The basic question in researching on emotional aspects in teacher-student relationships will be about what role relationship quality is playing in inclusive secondary schools and what is its impact on each student’s inclusion at school.
International research could widely prove how important teacher-student relationships are for students’ social, psychological, and cognitive development. However, the biggest challenge remains the clear identification of what a teacher-student-relationship implies, as well as a precise definition of its single characteristic, that can underline its quality, and finally methodological consistence. The emotional aspects of such relationships resulted in having a stronger impact on students’ engagement and achievement compared to the impact, that teachers’ professional and didactic competences can have. Hence, emotional aspects are considered a mark of quality of teacher-student relationships. In this sense teachers’ empathy and closeness to their students make a difference. These results are fundamental if we account for students to cope with a period of greater emotional instability and give them the chance to build up identity in a healthy way. Not to mention the fact that, in inclusive learning environments, where the range of students’ special educational needs becomes bigger and more complex, empathy and closeness can play a crucial role considering that students with special educational needs are tendentially more at risk of isolation or victimization in inclusive schools (Murray and Pianta, 2007; Pijl et al., 2008; Koster et al., 2010; DeVries et al., 2018). So, a deeper understanding of students’ needs, and potential, based on real engagement, warmth, and closeness, is important at any age but in inclusive learning environments it should be one of the key components to focus on. Nonetheless, international research could already show how difficult it is for teachers at secondary school level to get involved with their students. These results are problematic in the face of the increasing trend toward inclusive schools whereas empirical studies in this field are seldom considering teacher-student-relationship quality. Where a significant link between inclusive educational concepts and relationship-quality is missed, there is a questionable lack of theoretically sound conceptualization in that research context. This, in turn, makes the implementation of inclusive secondary schools susceptible to mistakes. In addition, an ideological incompatibility (reflected in some school structures) between the inclusion idea on one side and the high selectivity of educational systems on the other side, makes it even more challenging to apply a consistent inclusive secondary school concept at national level.
Considering that, this paper aims to draw particular attention to two dimensions, emotional resonance, and shared intentionality, considering them as distinctive elements of teacher-student-relationship quality, which can easily and clearly delineate its emotional aspects. Both dimensions bear on two accredited theories in the field of interpersonal psychology, which take into account mutually influencing behavior mechanisms, like emotional safety and joint attention, at the heart of learning processes. Emotional resonance, as presented in this paper, embraces teacher’s empathy, teacher’s interest for each student’s concern or need, and the closeness teachers build up to students. This also implies the teacher’s capability to deeply understand each student’s current emotional state and the teacher’s appropriate responsiveness to it. This dimension is an adapted version of Leitz’ construct (2015) and rests upon the attachment theory. Shared intentionality dates from research on joint attention particularly referring to the work of Tomasello et al. (2005). It points out the teacher’s capability to understand students’ intentions during interactions, the teacher’s willingness to support and share emotions with students in order to let them achieve a learning goal.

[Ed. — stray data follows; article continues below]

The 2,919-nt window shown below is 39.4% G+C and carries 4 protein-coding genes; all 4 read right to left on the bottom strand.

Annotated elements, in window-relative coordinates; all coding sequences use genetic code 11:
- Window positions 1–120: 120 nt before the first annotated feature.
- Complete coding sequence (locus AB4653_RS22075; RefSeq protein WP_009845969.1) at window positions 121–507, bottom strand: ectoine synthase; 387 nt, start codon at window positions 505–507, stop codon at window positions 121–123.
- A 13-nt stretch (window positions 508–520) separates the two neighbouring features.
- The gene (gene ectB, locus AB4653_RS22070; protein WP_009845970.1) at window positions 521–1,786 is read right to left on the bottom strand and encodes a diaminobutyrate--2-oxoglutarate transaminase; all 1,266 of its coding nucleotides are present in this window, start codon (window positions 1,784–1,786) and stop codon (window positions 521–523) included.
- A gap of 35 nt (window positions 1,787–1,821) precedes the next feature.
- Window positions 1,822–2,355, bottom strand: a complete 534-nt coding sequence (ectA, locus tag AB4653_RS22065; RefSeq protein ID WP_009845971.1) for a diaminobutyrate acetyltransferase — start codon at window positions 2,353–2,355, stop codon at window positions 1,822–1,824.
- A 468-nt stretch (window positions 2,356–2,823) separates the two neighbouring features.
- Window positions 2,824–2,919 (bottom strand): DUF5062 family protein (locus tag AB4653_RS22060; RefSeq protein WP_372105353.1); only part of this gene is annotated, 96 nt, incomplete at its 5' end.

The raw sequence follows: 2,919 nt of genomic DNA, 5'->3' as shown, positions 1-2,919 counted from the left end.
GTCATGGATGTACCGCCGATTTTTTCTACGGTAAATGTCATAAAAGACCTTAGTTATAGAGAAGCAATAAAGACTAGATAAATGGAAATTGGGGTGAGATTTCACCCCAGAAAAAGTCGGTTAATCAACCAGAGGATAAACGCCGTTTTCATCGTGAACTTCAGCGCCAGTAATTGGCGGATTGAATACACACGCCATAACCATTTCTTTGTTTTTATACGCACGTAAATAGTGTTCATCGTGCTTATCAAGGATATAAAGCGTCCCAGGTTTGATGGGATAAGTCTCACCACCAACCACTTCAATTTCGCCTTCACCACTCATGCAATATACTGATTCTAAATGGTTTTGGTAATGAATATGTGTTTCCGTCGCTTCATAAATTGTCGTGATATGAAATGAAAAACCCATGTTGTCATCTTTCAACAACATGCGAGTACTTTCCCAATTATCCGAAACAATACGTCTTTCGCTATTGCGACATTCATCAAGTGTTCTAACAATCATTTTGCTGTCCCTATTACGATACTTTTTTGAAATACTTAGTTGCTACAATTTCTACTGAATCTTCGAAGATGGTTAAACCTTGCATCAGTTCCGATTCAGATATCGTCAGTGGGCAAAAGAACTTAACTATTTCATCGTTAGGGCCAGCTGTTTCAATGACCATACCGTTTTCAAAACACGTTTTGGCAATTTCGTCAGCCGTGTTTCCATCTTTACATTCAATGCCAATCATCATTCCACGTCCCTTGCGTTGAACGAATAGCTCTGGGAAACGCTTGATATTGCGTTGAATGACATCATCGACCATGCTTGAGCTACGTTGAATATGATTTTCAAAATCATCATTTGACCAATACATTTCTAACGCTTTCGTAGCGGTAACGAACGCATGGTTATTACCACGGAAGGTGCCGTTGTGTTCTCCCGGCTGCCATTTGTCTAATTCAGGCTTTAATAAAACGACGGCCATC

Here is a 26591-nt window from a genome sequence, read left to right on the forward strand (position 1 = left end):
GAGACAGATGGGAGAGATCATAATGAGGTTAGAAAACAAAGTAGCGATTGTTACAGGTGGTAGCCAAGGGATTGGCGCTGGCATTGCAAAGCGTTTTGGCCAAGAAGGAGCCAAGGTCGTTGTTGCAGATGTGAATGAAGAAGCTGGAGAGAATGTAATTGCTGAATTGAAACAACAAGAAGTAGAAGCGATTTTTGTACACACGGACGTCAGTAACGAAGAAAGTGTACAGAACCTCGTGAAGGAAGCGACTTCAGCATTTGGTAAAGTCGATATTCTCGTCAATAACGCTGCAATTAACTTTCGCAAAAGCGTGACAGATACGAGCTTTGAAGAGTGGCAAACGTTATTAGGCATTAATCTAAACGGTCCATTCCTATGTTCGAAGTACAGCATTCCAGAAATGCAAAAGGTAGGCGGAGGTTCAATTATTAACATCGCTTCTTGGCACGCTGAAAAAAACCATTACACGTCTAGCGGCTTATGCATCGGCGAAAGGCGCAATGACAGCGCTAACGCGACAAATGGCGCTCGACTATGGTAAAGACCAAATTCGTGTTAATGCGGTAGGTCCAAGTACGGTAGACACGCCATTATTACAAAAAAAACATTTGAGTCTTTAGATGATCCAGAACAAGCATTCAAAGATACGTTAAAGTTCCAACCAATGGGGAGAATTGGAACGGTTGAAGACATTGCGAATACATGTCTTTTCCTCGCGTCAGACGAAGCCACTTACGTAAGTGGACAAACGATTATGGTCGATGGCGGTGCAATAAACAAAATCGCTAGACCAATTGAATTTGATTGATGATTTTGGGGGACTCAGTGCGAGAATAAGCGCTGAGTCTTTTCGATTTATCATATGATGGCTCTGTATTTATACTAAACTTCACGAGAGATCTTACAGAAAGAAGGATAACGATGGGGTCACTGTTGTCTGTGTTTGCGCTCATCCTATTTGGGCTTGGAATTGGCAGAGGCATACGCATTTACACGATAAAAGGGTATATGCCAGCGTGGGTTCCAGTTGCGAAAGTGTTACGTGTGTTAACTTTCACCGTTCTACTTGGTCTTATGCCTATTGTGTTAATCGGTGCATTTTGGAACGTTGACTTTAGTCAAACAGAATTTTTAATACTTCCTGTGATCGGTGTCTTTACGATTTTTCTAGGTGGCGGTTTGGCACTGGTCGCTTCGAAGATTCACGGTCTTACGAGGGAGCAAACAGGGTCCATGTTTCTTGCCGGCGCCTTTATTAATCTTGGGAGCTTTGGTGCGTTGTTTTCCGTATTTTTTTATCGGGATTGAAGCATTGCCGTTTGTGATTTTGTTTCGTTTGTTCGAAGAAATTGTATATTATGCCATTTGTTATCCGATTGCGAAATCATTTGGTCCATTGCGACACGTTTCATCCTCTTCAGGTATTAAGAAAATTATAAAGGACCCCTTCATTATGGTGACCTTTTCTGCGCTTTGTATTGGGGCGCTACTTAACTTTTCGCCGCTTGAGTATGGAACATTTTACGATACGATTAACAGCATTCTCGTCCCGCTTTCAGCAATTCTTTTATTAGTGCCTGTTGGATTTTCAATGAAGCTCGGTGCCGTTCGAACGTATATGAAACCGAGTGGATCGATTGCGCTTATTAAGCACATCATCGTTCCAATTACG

The suggested approach aims to give a contribution to school development and teaching quality considering the significant impact emotions have on students’ learning and psychosocial development. In the context of inclusive environments, where students’ needs become even more heterogeneous and school dynamics more challenging, highlighting the role of teachers’ emotional support in interaction with their students and give some insides of its implications for each student’s life, could offer a further opportunity for schools to realize truly inclusion.
Data Availability Statement
The original contributions presented in the study are included in the article/supplementary material, further inquiries can be directed to the corresponding author/s.
GP outlined the submission. RL revised the original version. Both authors contributed to this publication and will jointly contribute to the data collection.
The publication of this article was funded by the Zurich University of Teacher Education in Switzerland, PHZH.
Conflict of Interest
The authors declare that the research was conducted in the absence of any commercial or financial relationships that could be construed as a potential conflict of interest.
- ^ Translation by the authors.
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Keywords: teacher-student-relationship quality, inclusive secondary schools, emotional aspects, emotional resonance, shared intentionality, attachment theory, joint attention theory
Citation: Pastore G and Luder R (2021) Teacher-Student-Relationship Quality in Inclusive Secondary Schools: Theory and Measurement of Emotional Aspects of Teaching. Front. Educ. 6:643617. doi: 10.3389/feduc.2021.643617
Received: 18 December 2020; Accepted: 23 March 2021;
Published: 12 April 2021.
Edited by:Ann X. Huang, Duquesne University, United States
Reviewed by:Tirussew Teferra Kidanemariam, Addis Ababa University, Ethiopia
Signhild Skogdal, UiT The Arctic University of Norway, Norway
Copyright © 2021 Pastore and Luder. This is an open-access article distributed under the terms of the Creative Commons Attribution License (CC BY). The use, distribution or reproduction in other forums is permitted, provided the original author(s) and the copyright owner(s) are credited and that the original publication in this journal is cited, in accordance with accepted academic practice. No use, distribution or reproduction is permitted which does not comply with these terms.
*Correspondence: Giuliana Pastore, firstname.lastname@example.org